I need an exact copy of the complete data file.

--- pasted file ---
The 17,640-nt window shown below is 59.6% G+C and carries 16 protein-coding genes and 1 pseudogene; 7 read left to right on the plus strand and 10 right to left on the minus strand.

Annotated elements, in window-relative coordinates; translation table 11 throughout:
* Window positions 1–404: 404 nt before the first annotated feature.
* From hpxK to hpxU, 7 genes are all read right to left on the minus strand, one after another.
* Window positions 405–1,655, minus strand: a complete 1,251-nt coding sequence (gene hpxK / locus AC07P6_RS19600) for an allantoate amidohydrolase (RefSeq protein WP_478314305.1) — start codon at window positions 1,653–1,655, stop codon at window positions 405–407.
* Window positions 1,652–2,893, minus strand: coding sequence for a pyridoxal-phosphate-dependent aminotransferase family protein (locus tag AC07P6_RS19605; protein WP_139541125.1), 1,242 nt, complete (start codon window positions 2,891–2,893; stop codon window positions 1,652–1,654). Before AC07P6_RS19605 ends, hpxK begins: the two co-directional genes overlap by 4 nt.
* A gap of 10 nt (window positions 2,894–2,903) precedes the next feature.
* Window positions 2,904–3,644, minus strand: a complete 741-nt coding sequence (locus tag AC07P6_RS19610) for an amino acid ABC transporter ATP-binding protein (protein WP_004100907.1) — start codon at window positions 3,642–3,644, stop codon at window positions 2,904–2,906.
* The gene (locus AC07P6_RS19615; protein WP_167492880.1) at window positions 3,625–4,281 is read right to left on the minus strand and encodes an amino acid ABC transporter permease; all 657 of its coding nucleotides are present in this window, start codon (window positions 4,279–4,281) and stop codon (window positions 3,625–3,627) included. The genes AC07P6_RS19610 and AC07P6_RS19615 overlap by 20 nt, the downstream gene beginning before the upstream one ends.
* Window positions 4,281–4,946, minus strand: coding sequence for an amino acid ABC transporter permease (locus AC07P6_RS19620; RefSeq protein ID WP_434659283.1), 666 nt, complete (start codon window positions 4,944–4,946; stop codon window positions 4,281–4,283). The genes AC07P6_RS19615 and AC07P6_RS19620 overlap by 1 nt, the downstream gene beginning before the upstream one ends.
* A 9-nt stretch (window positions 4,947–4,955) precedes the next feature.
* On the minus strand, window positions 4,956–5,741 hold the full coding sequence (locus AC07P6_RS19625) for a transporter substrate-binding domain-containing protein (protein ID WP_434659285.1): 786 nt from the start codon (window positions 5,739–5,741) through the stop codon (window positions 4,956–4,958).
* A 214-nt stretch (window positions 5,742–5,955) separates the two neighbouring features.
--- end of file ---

The 17,640-nt window shown below is 59.6% G+C and carries 16 protein-coding genes and 1 pseudogene; 7 read left to right on the plus strand and 10 right to left on the minus strand.

Annotated elements, in window-relative coordinates; translation table 11 throughout:
* Window positions 1–404: 404 nt before the first annotated feature.
* From hpxK to hpxU, 7 genes are all read right to left on the minus strand, one after another.
* Window positions 405–1,655, minus strand: a complete 1,251-nt coding sequence (gene hpxK / locus AC07P6_RS19600) for an allantoate amidohydrolase (RefSeq protein WP_478314305.1) — start codon at window positions 1,653–1,655, stop codon at window positions 405–407.
* Window positions 1,652–2,893, minus strand: coding sequence for a pyridoxal-phosphate-dependent aminotransferase family protein (locus tag AC07P6_RS19605; protein WP_139541125.1), 1,242 nt, complete (start codon window positions 2,891–2,893; stop codon window positions 1,652–1,654). Before AC07P6_RS19605 ends, hpxK begins: the two co-directional genes overlap by 4 nt.
* A gap of 10 nt (window positions 2,894–2,903) precedes the next feature.
* Window positions 2,904–3,644, minus strand: a complete 741-nt coding sequence (locus tag AC07P6_RS19610) for an amino acid ABC transporter ATP-binding protein (protein WP_004100907.1) — start codon at window positions 3,642–3,644, stop codon at window positions 2,904–2,906.
* The gene (locus AC07P6_RS19615; protein WP_167492880.1) at window positions 3,625–4,281 is read right to left on the minus strand and encodes an amino acid ABC transporter permease; all 657 of its coding nucleotides are present in this window, start codon (window positions 4,279–4,281) and stop codon (window positions 3,625–3,627) included. The genes AC07P6_RS19610 and AC07P6_RS19615 overlap by 20 nt, the downstream gene beginning before the upstream one ends.
* Window positions 4,281–4,946, minus strand: coding sequence for an amino acid ABC transporter permease (locus AC07P6_RS19620; RefSeq protein ID WP_434659283.1), 666 nt, complete (start codon window positions 4,944–4,946; stop codon window positions 4,281–4,283). The genes AC07P6_RS19615 and AC07P6_RS19620 overlap by 1 nt, the downstream gene beginning before the upstream one ends.
* A 9-nt stretch (window positions 4,947–4,955) precedes the next feature.
* On the minus strand, window positions 4,956–5,741 hold the full coding sequence (locus AC07P6_RS19625) for a transporter substrate-binding domain-containing protein (protein ID WP_434659285.1): 786 nt from the start codon (window positions 5,739–5,741) through the stop codon (window positions 4,956–4,958).
* A 214-nt stretch (window positions 5,742–5,955) separates the two neighbouring features.